Page 51. " fast during Ramadan "

Creative Commons AttributionRamadan - Credit: Capture QueenTM, Flickr
  Ramadan is a period of fasting that takes place in the ninth month of the Islamic Lunar calendar.  Muslims are not permitted to eat, drink or smoke between sunrise and sunset.  Sex and chewing gum are also forbidden.  As well as fasting, muslims are expected to pray more than usual, and avoid anything that may detract from purity of thought.  Ramadan is intended to focus the muslim mind away from worldly concerns and towards God. 

Page 52. " the holy city of Mecca "
Masjid Al Haram, Mecca
Creative Commons Attribution Share AlikeMasjid Al Haram, Mecca - Credit: Ali Mansuri

 The Saudi Arabian city of Mecca is the most holy site in Islam.  It was built around a natural well, and is said to be the first place God created.  In Islamic tradition, Ibrahim and his son Ismael built the Ka'ba here, a rectangular brick structure which now stands in the centre of the great mosque, Masjid al-Haram.  Mecca was already a significant trade hub when Muhammad was born there in 570.

Today, Mecca is a modern and cosmopolitan city of 2 million people.


GNU Free Documentation LicenseMecca - Credit: NormanEinstein


Page 53. " The Plaza of the Sacred stone "
The Black Stone, Ka'ba
Public DomainThe Black Stone, Ka'ba - Credit: Cloj, Wikipedia

The Black Stone is the eastern cornerstone of the Ka'ba, and is supposed to have been found by Ibrahim and Ishmael.  Thought to be a meteorite, it is 30cm in diameter.  In Islamic tradition, Muhammad was said to have kissed the stone, and today's pilgrims try to do the same if they can reach it.  It was broken into pieces several centuries ago, and is now held together by a silver frame.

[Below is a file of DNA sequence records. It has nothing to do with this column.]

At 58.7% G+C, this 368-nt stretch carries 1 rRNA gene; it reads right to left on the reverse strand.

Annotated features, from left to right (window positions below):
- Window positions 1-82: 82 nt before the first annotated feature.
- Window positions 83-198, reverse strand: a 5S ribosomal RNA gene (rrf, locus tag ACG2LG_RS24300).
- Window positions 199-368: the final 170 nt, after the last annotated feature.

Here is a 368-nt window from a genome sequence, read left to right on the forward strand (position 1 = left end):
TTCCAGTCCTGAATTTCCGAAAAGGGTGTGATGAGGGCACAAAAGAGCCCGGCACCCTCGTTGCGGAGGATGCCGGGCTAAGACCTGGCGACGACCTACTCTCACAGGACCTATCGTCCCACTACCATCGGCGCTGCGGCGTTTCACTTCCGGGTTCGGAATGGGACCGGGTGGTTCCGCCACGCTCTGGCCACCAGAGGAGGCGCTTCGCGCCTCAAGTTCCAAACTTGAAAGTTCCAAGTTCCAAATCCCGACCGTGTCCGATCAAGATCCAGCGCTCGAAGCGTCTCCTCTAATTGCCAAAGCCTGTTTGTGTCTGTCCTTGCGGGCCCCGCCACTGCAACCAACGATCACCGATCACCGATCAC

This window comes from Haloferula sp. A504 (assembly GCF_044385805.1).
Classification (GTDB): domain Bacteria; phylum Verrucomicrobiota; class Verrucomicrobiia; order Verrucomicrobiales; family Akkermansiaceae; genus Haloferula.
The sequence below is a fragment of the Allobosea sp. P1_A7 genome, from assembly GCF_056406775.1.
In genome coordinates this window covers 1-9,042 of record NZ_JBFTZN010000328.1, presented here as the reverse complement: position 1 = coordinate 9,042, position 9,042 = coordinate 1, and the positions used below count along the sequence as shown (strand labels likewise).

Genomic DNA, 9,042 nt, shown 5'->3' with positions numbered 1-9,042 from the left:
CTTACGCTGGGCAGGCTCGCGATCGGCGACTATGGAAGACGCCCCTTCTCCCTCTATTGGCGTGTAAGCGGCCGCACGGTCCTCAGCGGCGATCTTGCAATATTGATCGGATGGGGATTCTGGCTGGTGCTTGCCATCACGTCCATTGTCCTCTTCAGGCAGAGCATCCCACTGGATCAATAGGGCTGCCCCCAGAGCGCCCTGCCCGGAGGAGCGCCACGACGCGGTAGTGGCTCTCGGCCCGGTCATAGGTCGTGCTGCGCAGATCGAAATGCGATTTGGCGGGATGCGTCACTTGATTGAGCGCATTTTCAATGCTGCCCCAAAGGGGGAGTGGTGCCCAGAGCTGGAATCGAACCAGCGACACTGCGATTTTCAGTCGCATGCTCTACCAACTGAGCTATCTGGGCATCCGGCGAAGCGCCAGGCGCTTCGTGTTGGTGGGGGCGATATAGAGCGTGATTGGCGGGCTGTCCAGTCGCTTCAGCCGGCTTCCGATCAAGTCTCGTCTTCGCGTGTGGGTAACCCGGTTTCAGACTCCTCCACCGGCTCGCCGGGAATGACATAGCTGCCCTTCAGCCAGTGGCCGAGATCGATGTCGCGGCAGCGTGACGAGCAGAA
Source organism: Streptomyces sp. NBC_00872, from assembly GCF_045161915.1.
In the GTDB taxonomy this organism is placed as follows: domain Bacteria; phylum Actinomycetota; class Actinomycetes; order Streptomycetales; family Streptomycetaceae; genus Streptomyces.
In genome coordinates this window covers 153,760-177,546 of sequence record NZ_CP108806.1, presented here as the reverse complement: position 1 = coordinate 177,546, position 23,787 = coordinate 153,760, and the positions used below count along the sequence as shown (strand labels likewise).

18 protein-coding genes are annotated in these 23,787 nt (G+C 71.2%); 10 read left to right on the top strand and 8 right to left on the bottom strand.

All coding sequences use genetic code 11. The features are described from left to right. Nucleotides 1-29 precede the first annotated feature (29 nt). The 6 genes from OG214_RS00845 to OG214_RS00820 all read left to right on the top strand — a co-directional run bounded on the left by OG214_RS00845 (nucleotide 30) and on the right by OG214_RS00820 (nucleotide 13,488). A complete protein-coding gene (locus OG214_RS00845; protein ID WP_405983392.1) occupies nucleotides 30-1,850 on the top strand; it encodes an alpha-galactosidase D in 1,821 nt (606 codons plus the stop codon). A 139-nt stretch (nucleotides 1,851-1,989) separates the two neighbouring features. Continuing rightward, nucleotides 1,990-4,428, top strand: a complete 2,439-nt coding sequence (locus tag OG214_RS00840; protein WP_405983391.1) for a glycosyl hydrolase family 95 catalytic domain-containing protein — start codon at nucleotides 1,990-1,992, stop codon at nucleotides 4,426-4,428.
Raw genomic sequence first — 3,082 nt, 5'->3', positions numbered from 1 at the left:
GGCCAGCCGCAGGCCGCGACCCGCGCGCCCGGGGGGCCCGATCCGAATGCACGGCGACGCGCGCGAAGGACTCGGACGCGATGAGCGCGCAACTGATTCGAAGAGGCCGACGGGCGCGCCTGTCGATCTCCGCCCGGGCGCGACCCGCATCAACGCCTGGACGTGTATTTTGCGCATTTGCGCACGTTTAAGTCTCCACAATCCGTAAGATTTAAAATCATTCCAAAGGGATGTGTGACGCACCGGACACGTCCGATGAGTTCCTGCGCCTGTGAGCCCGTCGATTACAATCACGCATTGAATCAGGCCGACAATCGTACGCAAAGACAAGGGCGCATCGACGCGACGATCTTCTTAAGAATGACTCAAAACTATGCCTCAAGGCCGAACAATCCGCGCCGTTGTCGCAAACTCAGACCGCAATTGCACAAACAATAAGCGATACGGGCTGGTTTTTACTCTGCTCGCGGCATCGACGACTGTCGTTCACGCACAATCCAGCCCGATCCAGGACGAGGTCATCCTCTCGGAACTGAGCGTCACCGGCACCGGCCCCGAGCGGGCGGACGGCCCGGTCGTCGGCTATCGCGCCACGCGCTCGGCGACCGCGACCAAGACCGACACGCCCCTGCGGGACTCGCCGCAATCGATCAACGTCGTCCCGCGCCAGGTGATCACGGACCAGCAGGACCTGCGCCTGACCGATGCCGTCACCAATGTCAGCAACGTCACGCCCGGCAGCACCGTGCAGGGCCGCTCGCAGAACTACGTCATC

The explorer Richard Burton was one of the few non-Muslims to reach the Ka'ba, and he described the stone in 1853:

The colour appeared to me black and metallic, and the centre of the stone was sunk about two inches below the metallic circle. Round the sides was a reddish brown cement, almost level with the metal, and sloping down to the middle of the stone. The band is now a massive arch of gold or silver gilt. I found the aperture in which the stone is, one span and three fingers broad.

Page 54. " that strange pipe used by the Arabs "

Creative Commons Attribution Share AlikeHookah - Credit: Zunami, Flickr
A hookah is a large tobacco pipe, commonly found in the Middle East, Turkey and North Africa, incorporating a jar of water through which the smoke is drawn to cool it.  Hot coals are used to burn the tobacco, which is often supplemented with a fruit flavour.

Originally from India, the pipe is also sometimes referred to as a shisha, narghile or a hubbly bubbly.

Page 56. " It is written "

The Arabic word Maktub has alchemical significance in that it implies everything is already known and Destiny exists.

Page 62. " he leafed through the pages of a chemical journal "


Alchemist's Laboratoy
Public DomainAlchemist's Laboratoy - Credit: Heinrich Khunrath
Alchemy was popularly understood to be the mystical science of turning base metals into gold, but as this book makes clear it was a much broader discipline.  In fact alchemy was more like a philosophy, which incorporated ideas like transmutation, immortality and self-awareness.